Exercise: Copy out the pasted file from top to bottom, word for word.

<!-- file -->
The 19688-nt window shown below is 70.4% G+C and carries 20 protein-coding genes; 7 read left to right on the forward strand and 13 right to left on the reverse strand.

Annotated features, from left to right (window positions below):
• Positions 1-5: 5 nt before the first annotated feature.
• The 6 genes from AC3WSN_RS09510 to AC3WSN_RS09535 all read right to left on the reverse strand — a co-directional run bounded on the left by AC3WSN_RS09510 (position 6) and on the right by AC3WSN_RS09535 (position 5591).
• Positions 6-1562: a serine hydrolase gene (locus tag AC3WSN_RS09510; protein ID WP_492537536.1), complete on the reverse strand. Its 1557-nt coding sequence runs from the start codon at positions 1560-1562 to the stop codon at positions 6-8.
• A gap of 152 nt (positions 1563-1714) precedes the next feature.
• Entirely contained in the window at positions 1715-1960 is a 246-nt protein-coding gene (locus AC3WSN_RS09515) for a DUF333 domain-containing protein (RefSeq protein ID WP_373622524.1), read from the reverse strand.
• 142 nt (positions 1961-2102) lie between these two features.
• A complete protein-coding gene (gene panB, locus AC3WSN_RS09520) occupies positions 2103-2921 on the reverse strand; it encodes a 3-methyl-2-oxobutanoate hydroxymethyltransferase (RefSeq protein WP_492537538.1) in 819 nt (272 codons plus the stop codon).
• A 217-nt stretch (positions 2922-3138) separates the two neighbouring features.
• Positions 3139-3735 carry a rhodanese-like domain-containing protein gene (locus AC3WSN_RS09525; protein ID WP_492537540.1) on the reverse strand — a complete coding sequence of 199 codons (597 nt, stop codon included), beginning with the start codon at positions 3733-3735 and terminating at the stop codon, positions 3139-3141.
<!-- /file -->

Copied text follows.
The 19688-nt window shown below is 70.4% G+C and carries 20 protein-coding genes; 7 read left to right on the forward strand and 13 right to left on the reverse strand.

Annotated features, from left to right (window positions below):
• Positions 1-5: 5 nt before the first annotated feature.
• The 6 genes from AC3WSN_RS09510 to AC3WSN_RS09535 all read right to left on the reverse strand — a co-directional run bounded on the left by AC3WSN_RS09510 (position 6) and on the right by AC3WSN_RS09535 (position 5591).
• Positions 6-1562: a serine hydrolase gene (locus tag AC3WSN_RS09510; protein ID WP_492537536.1), complete on the reverse strand. Its 1557-nt coding sequence runs from the start codon at positions 1560-1562 to the stop codon at positions 6-8.
• A gap of 152 nt (positions 1563-1714) precedes the next feature.
• Entirely contained in the window at positions 1715-1960 is a 246-nt protein-coding gene (locus AC3WSN_RS09515) for a DUF333 domain-containing protein (RefSeq protein ID WP_373622524.1), read from the reverse strand.
• 142 nt (positions 1961-2102) lie between these two features.
• A complete protein-coding gene (gene panB, locus AC3WSN_RS09520) occupies positions 2103-2921 on the reverse strand; it encodes a 3-methyl-2-oxobutanoate hydroxymethyltransferase (RefSeq protein WP_492537538.1) in 819 nt (272 codons plus the stop codon).
• A 217-nt stretch (positions 2922-3138) separates the two neighbouring features.
• Positions 3139-3735 carry a rhodanese-like domain-containing protein gene (locus AC3WSN_RS09525; protein ID WP_492537540.1) on the reverse strand — a complete coding sequence of 199 codons (597 nt, stop codon included), beginning with the start codon at positions 3733-3735 and terminating at the stop codon, positions 3139-3141.